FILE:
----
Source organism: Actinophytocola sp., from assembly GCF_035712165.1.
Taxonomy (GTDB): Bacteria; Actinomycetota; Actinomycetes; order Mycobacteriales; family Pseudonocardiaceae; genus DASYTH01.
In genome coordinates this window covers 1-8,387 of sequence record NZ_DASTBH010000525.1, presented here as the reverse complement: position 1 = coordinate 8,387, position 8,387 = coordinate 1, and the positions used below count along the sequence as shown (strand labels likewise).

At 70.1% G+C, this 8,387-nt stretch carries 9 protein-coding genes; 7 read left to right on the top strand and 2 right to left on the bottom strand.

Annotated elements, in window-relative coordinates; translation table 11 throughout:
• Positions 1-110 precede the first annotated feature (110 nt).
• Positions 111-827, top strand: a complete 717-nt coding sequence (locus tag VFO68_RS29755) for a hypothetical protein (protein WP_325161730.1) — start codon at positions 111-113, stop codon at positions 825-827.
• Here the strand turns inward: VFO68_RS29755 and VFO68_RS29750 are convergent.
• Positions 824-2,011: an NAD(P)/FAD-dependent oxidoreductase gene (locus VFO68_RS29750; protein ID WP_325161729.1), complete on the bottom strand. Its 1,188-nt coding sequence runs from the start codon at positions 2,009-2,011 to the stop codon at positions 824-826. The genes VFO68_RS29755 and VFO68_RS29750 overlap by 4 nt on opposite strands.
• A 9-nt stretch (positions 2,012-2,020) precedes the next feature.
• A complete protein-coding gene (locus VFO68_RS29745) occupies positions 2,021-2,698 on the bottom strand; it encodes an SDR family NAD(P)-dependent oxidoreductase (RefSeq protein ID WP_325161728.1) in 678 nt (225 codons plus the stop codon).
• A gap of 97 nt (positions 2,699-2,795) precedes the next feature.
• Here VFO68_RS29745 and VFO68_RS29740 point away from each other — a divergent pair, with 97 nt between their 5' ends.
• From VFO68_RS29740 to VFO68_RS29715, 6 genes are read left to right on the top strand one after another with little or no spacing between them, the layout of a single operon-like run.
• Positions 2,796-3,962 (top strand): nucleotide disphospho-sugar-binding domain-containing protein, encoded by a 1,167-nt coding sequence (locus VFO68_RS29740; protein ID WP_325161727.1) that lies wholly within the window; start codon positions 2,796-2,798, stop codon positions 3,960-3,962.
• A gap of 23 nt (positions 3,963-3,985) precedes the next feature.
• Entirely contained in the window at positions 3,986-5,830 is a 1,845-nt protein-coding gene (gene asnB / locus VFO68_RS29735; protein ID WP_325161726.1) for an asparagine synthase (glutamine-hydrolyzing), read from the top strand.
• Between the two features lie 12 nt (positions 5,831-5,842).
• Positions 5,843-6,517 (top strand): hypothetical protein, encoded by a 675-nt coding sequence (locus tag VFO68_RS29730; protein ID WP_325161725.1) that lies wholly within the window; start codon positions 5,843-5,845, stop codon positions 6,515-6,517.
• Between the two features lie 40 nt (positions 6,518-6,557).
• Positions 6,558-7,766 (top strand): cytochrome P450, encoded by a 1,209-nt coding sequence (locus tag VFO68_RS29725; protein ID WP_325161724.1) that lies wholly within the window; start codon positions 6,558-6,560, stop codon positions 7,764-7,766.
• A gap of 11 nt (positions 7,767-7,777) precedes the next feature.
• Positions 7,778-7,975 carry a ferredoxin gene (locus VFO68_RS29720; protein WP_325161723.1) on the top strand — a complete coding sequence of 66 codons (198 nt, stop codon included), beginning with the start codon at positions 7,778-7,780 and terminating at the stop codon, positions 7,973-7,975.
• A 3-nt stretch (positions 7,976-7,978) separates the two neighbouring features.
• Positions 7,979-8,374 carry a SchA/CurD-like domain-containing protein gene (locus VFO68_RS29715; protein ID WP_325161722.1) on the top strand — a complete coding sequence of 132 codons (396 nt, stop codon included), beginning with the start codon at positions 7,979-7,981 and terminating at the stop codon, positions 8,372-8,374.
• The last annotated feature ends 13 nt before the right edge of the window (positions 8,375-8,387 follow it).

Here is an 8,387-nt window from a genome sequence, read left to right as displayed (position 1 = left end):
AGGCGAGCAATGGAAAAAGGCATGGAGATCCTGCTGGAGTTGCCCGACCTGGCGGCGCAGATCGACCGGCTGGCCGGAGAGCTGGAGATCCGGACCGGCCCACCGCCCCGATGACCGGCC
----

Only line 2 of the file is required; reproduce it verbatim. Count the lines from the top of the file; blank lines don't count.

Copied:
Taxonomy (GTDB): Bacteria; Actinomycetota; Actinomycetes; order Mycobacteriales; family Pseudonocardiaceae; genus DASYTH01.